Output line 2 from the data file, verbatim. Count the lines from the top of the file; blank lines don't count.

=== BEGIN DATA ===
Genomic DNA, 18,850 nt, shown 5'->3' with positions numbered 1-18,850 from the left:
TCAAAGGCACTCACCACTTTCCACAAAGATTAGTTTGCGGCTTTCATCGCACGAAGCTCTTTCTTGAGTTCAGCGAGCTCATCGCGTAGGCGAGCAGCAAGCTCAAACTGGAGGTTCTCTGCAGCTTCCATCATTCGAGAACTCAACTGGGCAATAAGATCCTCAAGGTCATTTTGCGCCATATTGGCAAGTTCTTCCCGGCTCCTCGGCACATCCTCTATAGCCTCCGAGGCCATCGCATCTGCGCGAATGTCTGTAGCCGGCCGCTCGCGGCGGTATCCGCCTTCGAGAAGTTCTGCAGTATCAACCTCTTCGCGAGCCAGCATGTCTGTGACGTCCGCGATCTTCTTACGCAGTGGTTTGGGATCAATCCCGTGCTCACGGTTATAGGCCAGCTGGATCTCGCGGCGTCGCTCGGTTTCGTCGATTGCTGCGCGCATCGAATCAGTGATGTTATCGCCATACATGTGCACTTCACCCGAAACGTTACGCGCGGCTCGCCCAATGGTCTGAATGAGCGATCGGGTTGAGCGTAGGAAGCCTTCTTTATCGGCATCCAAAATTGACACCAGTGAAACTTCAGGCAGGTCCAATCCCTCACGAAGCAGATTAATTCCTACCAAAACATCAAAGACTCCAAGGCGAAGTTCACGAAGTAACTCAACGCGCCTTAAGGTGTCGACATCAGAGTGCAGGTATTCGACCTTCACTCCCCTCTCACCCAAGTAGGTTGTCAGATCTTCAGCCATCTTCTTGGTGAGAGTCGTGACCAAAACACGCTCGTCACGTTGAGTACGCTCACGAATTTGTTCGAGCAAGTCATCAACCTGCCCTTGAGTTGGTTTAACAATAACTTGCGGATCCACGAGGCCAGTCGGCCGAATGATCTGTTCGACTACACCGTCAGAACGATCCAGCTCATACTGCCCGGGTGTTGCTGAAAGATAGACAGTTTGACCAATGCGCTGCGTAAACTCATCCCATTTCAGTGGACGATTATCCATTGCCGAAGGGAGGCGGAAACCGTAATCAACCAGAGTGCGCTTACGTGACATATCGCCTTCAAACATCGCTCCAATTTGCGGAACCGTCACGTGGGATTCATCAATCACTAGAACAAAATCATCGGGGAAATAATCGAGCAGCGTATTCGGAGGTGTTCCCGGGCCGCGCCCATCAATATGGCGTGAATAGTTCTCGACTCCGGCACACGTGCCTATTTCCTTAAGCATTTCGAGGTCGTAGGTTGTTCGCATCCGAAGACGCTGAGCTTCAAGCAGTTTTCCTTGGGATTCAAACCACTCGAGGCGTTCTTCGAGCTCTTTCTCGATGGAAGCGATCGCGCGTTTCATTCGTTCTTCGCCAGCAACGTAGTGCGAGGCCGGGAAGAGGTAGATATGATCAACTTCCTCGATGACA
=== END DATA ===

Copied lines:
TCAAAGGCACTCACCACTTTCCACAAAGATTAGTTTGCGGCTTTCATCGCACGAAGCTCTTTCTTGAGTTCAGCGAGCTCATCGCGTAGGCGAGCAGCAAGCTCAAACTGGAGGTTCTCTGCAGCTTCCATCATTCGAGAACTCAACTGGGCAATAAGATCCTCAAGGTCATTTTGCGCCATATTGGCAAGTTCTTCCCGGCTCCTCGGCACATCCTCTATAGCCTCCGAGGCCATCGCATCTGCGCGAATGTCTGTAGCCGGCCGCTCGCGGCGGTATCCGCCTTCGAGAAGTTCTGCAGTATCAACCTCTTCGCGAGCCAGCATGTCTGTGACGTCCGCGATCTTCTTACGCAGTGGTTTGGGATCAATCCCGTGCTCACGGTTATAGGCCAGCTGGATCTCGCGGCGTCGCTCGGTTTCGTCGATTGCTGCGCGCATCGAATCAGTGATGTTATCGCCATACATGTGCACTTCACCCGAAACGTTACGCGCGGCTCGCCCAATGGTCTGAATGAGCGATCGGGTTGAGCGTAGGAAGCCTTCTTTATCGGCATCCAAAATTGACACCAGTGAAACTTCAGGCAGGTCCAATCCCTCACGAAGCAGATTAATTCCTACCAAAACATCAAAGACTCCAAGGCGAAGTTCACGAAGTAACTCAACGCGCCTTAAGGTGTCGACATCAGAGTGCAGGTATTCGACCTTCACTCCCCTCTCACCCAAGTAGGTTGTCAGATCTTCAGCCATCTTCTTGGTGAGAGTCGTGACCAAAACACGCTCGTCACGTTGAGTACGCTCACGAATTTGTTCGAGCAAGTCATCAACCTGCCCTTGAGTTGGTTTAACAATAACTTGCGGATCCACGAGGCCAGTCGGCCGAATGATCTGTTCGACTACACCGTCAGAACGATCCAGCTCATACTGCCCGGGTGTTGCTGAAAGATAGACAGTTTGACCAATGCGCTGCGTAAACTCATCCCATTTCAGTGGACGATTATCCATTGCCGAAGGGAGGCGGAAACCGTAATCAACCAGAGTGCGCTTACGTGACATATCGCCTTCAAACATCGCTCCAATTTGCGGAACCGTCACGTGGGATTCATCAATCACTAGAACAAAATCATCGGGGAAATAATCGAGCAGCGTATTCGGAGGTGTTCCCGGGCCGCGCCCATCAATATGGCGTGAATAGTTCTCGACTCCGGCACACGTGCCTATTTCCTTAAGCATTTCGAGGTCGTAGGTTGTTCGCATCCGAAGACGCTGAGCTTCAAGCAGTTTTCCTTGGGATTCAAACCACTCGAGGCGTTCTTCGAGCTCTTTCTCGATGGAAGCGATCGCGCGTTTCATTCGTTCTTCGCCAGCAACGTAGTGCGAGGCCGGGAAGAGGTAGATATGATCAACTTCCTCGATGACA